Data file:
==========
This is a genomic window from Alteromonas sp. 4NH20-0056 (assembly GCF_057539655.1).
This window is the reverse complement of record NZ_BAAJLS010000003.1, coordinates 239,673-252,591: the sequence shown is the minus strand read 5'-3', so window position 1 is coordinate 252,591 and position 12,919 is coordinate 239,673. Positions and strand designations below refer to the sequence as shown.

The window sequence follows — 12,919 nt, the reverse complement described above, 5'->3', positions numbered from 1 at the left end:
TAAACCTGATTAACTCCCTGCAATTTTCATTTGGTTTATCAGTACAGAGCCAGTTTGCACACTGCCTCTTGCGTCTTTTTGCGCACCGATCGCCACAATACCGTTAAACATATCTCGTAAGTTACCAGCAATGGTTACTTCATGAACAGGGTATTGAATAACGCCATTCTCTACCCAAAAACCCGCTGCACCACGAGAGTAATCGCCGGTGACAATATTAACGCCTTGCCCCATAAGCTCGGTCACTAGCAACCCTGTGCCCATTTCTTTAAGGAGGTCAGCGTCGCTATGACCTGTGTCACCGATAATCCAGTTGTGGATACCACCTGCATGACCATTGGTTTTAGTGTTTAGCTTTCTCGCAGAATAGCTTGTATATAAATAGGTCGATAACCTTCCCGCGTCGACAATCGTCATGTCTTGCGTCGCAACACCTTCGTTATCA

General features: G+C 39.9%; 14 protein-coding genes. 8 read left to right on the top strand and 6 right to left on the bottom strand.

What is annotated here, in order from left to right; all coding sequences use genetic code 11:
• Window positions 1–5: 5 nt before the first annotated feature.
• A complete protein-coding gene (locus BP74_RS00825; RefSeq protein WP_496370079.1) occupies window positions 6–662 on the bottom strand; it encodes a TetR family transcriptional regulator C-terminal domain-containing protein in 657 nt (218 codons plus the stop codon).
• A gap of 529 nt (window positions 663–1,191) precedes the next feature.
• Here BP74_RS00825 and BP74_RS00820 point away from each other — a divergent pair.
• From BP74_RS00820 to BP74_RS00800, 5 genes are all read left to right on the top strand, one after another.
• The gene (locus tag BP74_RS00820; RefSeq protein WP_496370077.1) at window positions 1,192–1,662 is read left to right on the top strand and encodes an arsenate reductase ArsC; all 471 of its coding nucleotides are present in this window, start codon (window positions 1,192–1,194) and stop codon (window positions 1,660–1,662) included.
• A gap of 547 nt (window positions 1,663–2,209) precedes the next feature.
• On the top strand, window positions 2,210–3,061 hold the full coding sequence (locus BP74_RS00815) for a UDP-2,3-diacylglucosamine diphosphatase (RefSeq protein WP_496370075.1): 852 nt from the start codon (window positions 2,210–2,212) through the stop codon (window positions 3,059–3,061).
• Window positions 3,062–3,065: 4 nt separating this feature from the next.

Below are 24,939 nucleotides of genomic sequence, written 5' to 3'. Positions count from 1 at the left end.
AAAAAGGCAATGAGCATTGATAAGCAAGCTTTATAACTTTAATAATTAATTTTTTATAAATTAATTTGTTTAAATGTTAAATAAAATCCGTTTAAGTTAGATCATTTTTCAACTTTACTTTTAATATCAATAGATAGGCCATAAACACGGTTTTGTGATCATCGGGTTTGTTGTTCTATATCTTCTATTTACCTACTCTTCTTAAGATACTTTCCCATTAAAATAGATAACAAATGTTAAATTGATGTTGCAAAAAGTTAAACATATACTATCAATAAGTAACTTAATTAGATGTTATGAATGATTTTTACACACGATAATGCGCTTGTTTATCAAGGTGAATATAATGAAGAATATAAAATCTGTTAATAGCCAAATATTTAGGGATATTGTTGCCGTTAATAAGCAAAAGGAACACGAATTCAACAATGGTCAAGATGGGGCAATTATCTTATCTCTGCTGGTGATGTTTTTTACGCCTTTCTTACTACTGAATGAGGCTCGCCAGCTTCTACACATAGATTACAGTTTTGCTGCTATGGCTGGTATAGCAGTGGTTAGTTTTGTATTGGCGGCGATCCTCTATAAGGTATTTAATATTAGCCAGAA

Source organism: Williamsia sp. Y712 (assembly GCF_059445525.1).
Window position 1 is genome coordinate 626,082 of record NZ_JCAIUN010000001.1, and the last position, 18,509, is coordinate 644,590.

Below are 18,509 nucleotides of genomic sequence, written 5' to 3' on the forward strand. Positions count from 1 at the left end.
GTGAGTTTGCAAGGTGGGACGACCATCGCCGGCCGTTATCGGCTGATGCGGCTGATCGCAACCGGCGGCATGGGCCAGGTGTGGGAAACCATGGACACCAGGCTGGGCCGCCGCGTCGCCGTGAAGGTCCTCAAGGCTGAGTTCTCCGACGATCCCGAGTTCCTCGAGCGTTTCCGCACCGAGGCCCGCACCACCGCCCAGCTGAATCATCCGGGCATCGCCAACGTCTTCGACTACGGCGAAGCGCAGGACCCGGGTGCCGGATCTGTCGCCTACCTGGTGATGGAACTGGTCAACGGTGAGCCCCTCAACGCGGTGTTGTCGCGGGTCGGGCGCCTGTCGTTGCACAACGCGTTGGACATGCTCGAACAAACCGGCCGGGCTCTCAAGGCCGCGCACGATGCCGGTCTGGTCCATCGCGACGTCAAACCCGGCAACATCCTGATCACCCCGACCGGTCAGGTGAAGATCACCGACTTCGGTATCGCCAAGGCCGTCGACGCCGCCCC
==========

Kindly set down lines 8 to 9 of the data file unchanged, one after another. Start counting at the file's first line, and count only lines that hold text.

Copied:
• A complete protein-coding gene (locus BP74_RS00825; RefSeq protein WP_496370079.1) occupies window positions 6–662 on the bottom strand; it encodes a TetR family transcriptional regulator C-terminal domain-containing protein in 657 nt (218 codons plus the stop codon).
• A gap of 529 nt (window positions 663–1,191) precedes the next feature.